Howe provided a copy of her father’s book that will be included with the final transcript in the Library of Congress.

Howe’s husband, Brian, a retired U.S. Marine Corps captain and pilot who suffers hearing loss from long-term exposure to jet engines, shared his story about his service in Vietnam. He also volunteered to interview U.S. Army veteran Ron Walker, SP4, from Merry Hill, N.C. During his interview, Walker shared that he earned the Purple Heart Award and two Bronze Stars for his service in Vietnam.

Cheri Frady, St. Petersburg, Fla., the widow of Teairlton Frady, who served as a sergeant in the U.S. Marine Corps during the Vietnam War, shared letters he wrote home as well as a number of entries from his journals. These materials will be submitted to the Library of Congress with the final transcript. Frady also shared that her late husband was a Native American Onondaga and that he suffered health-related issues caused in part by his exposure to the powerful herbicide and defoliant Agent Orange used during the war.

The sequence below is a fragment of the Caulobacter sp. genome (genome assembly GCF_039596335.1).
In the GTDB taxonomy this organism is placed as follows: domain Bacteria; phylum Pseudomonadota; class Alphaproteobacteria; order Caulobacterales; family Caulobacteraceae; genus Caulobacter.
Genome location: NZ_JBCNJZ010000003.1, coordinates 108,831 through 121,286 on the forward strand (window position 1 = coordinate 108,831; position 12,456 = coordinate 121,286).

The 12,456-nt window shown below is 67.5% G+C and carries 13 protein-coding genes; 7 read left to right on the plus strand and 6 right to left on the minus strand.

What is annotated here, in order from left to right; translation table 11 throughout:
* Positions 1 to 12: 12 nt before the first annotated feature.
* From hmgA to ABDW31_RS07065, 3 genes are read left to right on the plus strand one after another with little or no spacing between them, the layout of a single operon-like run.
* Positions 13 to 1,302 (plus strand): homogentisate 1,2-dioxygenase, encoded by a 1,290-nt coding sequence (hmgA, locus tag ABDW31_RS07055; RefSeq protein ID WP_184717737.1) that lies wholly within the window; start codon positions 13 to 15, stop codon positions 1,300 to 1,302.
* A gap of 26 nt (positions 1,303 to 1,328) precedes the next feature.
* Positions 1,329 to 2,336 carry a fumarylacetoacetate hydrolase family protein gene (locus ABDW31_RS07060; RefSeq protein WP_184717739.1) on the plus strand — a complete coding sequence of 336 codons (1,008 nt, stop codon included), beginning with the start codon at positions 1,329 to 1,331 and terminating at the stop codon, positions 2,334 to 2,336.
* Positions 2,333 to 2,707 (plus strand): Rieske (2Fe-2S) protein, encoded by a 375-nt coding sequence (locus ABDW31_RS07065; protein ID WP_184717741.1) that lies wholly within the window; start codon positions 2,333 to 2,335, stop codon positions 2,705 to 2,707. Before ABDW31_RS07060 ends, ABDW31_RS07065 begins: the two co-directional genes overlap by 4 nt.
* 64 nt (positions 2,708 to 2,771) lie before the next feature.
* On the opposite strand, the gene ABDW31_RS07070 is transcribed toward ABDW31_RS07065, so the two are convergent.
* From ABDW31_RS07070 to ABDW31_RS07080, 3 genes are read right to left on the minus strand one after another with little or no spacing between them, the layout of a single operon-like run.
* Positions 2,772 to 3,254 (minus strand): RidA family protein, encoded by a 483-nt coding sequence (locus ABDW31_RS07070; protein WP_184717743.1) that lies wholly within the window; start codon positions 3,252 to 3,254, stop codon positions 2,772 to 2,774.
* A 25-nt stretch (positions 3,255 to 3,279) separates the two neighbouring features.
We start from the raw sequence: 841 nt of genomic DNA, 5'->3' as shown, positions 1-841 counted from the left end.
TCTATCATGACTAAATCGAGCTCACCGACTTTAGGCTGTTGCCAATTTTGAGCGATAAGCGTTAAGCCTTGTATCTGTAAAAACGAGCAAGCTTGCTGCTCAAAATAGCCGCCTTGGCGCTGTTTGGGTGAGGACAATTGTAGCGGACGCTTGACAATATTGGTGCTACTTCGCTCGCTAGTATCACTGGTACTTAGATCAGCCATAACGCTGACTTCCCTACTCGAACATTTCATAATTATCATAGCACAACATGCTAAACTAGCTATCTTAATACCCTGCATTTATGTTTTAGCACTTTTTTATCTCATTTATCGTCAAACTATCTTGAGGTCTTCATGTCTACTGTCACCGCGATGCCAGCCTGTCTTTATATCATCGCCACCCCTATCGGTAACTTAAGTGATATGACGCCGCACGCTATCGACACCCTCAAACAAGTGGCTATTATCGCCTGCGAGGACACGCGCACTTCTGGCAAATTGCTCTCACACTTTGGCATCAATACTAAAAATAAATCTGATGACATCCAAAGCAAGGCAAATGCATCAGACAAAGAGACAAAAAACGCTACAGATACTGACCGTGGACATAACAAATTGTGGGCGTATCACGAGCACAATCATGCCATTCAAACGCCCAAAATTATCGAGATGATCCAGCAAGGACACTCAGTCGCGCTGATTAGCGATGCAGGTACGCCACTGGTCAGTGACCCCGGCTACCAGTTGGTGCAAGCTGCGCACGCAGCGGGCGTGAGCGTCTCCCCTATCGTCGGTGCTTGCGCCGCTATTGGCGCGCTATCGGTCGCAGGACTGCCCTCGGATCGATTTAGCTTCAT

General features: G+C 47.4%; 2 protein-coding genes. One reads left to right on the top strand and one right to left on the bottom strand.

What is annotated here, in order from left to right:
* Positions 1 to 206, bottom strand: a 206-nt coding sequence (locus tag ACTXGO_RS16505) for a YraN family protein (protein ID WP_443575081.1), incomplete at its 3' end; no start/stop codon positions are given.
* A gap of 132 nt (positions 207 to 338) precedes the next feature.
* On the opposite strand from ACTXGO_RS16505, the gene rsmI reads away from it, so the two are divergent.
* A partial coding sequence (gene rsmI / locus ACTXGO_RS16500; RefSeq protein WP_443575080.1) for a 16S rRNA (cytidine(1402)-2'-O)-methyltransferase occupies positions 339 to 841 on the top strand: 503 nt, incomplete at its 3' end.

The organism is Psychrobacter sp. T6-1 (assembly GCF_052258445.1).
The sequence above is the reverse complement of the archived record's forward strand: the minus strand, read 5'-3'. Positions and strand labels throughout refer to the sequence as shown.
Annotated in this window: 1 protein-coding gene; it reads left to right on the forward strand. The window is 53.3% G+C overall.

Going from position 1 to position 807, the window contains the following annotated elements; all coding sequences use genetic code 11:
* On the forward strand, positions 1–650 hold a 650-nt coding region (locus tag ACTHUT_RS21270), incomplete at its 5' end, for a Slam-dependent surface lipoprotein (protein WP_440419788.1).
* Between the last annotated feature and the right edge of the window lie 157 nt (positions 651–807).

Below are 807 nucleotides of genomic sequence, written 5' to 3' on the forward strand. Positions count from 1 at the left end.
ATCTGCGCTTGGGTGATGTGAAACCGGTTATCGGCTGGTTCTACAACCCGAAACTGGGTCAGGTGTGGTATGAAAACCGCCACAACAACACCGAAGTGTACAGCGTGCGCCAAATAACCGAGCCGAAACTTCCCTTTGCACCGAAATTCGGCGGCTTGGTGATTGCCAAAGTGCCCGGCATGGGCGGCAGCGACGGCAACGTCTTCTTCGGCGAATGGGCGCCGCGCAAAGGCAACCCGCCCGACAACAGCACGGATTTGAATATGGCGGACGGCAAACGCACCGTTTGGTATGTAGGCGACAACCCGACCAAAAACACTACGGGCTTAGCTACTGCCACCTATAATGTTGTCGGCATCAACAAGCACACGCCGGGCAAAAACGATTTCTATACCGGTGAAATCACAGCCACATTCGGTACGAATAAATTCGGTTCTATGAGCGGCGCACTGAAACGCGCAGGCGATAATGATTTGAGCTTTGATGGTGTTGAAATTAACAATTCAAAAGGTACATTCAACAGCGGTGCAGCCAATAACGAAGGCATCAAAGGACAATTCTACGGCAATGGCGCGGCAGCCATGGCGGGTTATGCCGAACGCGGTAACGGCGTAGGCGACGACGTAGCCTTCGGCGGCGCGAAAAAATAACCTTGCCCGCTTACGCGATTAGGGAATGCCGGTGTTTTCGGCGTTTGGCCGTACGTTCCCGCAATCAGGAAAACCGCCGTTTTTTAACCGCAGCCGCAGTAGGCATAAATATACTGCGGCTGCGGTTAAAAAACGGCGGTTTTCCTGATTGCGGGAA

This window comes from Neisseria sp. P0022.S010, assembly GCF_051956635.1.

Other veterans interviewed included:

  • Paul Morris, Clearwater, Fla., U.S. Army SP4, who served between the Korean and Vietnam wars
  • Harvey Rothman, Kissimmee, Fla., U.S. Army, SP4, who served in Vietnam
  • Gary Talley, Petersburg, Va., U.S. Navy, PN3, who served on the U.S.S. John F. Kennedy (CV-67)

Left to right: Brian Howe interviews while Michelle Pulido Stubben writes Ron Walker’s story, seated next to Irene Walker.